An email from one professor sealed the deal for the cancellation of the First-Year Seminar Friday Sessions.
“Based on the feedback we have received in the last week, we have come to the conclusion that continuing these sessions will not accomplish the goals of the program,” Arthur Sanders, associate provost for curriculum and assessment, said in an email. “Therefore, we are ending the Friday sessions.”
Sanders sent the email to first-year students on Tuesday.
Earlier that day, Sanders had said that the necessity for the Friday sessions came out of discussions with colleagues and students who thought the regular FYS sessions were missing opportunities to practice concepts that were taught.
“We wanted a different way to have students think about, learn, be exposed to particular types of skills or dispositions,” Sanders said.
He added that students had expressed the desire to get together with other FYS sessions more formally to share experiences.
Vice President of Student Life Matt Van Hoeck is currently the head of the First-Year Interest Committee. He said that it was interesting to see the entire class come together for a cause so early on.
“It’s the thing that is at the front of every first-year’s mind right now,” Van Hoeck said.
He said in his first meeting he asked the members what they wanted to focus on. The group agreed that the Friday sessions needed to be discussed.
First-year student and FYIC member Natalie Larson said the Friday sessions are just an extension of the regular classes but do not focus on any specific topic. Instead they focus on different ones.
Sanders said the topics covered in the three sessions were reflections, discussions and active learning.
The sessions, which were scheduled each Friday afternoons, happened in six classrooms that were hooked up via video connections. In each of the rooms, there was a host that would facilitate discussions and the learning goals.
Sanders sat in the control room during the sessions. He said that the hosts were in constant communication during the sessions to see if more time was needed during certain parts.
The sessions were designed to build upon one another, which made the attendance required. If students missed a session, they were assigned a short paper that would then be handed in to Sanders.
Sanders said that he was constantly receiving feedback about the sessions from students and faculty.
“We constantly evaluate what we are doing,” he said, “because we are trying something different.”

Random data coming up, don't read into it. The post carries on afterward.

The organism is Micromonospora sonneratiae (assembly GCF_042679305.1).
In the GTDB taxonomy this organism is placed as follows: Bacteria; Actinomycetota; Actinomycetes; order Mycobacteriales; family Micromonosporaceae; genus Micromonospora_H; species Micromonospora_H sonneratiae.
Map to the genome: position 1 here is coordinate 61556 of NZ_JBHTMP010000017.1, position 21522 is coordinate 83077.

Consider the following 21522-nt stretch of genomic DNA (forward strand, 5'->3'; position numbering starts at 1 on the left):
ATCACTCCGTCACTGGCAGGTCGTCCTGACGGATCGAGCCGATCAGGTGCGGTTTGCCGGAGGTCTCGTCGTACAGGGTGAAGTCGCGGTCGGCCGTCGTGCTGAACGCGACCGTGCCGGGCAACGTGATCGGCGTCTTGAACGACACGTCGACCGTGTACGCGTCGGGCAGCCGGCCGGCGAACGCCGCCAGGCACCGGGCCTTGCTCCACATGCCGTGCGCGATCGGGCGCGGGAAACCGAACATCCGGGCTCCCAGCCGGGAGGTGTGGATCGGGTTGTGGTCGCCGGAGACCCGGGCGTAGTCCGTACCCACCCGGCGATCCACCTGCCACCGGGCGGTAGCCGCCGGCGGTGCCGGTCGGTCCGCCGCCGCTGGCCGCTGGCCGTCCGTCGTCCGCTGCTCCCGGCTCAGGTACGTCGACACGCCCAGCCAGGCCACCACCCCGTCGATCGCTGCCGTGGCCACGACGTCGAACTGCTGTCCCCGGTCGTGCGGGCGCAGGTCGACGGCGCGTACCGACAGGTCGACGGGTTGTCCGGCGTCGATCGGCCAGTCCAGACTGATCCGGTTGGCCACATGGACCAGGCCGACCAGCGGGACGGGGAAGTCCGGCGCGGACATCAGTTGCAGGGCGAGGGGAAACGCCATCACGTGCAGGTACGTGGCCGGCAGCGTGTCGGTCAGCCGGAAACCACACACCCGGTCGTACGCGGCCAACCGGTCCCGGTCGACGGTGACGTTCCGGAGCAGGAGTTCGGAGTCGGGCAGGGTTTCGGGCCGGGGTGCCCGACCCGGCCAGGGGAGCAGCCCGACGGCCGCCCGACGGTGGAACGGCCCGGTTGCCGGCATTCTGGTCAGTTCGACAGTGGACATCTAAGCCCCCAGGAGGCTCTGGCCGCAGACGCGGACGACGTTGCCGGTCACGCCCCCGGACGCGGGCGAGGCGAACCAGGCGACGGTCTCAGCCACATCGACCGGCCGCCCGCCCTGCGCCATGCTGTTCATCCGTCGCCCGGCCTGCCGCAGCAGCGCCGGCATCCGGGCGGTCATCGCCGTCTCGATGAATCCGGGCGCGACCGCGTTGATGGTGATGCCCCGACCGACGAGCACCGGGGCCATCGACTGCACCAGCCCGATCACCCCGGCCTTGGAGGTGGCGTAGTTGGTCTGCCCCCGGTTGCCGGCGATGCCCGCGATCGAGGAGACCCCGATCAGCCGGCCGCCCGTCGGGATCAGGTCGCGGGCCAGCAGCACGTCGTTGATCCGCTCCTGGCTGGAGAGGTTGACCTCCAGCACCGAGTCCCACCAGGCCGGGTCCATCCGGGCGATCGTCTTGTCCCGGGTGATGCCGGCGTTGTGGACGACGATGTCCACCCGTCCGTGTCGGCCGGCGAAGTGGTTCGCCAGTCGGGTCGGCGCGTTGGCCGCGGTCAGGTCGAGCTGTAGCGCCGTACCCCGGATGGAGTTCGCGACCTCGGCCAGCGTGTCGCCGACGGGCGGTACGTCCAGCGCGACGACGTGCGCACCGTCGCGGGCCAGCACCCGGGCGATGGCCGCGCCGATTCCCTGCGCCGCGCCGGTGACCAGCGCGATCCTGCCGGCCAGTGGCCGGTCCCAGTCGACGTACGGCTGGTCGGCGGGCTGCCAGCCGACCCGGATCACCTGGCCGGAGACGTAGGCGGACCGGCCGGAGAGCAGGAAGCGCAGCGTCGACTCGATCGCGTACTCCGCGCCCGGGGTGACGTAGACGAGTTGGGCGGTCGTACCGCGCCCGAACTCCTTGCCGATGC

He also said the evaluation process was still on-going. That was, until he announced the cancellation of the sessions.
In the email, he said that discussions to find “alternative” ways to reach the goals of the Friday sessions would continue.
At the time of publication, Sanders could not be reached to comment on why he decided to announce the cancellation of further Friday sessions.
Justin Kochanski, a first-year biochemistry and microbiology major, was one of the first-year students who took the initiative to try and change the Friday sessions.
“After the second or third Friday session and after already hearing the constant complaints of the freshman around me, I thought maybe someone should do something,” he said.
Kochanski ate lunch with his PMAC, and they discussed an idea on how to take action. While sitting in his room with one of his friends, he drafted a mission statement and a petition.
The petition reads:
“We, the first-year student body, believe that the current design and implementation of First-Year Video Sessions has thus been ineffective in accomplishing the goals layed (sic) out by the institution of Drake University.”
To get signatures, Kochanski said he walked around the first-year residence halls and knocked on doors.
Sanders said part of the evaluation process is to look at every comment that is more than just “end it (Friday sessions).”
The petition was one of those. It also reads:
“Though we do not necessarily call for the abolition of this program, the following complaints are ubiquitous throughout the student body, and it is imperative that we reach a consensus for proper action through open dialogue between the administration and the student collective.”
After having 488 first-year signatures on the petition, Kochanski took the petition to the administration.
He sent an email to Sanders and other members of the administration, and that is when a meeting was scheduled. Then he brought three friends with him and had a two-hour meeting with Sanders. Kochanski described the meeting as a “constructive talk.”
“I think that after talking to Art Sanders, one of the major things he focused on was the idea of wrapping your mind around hard concepts,” Kochanski said. “The whole point of it was to shift into this collegiate mind-set and start thinking about more challenging things.”
Sanders said in an email to The Times-Delphic that efforts were made to improve the sessions before cancelling them altogether.
“We have been, since the beginning, working to make the sessions more effective,” Sanders said. “We got to off to an unfortunate bad start and since then have been trying to improve them, in light of feedback we have been receiving from students and faculty.”
He said that during his latest rounds of discussions over the weekend and earlier this week, he proposed a conclusion.
“While the sessions were improving, the rate of improvement was not enough to allow us to reach the goals we had,” Sanders said. “Under those circumstances, it did not make sense to continue the sessions.”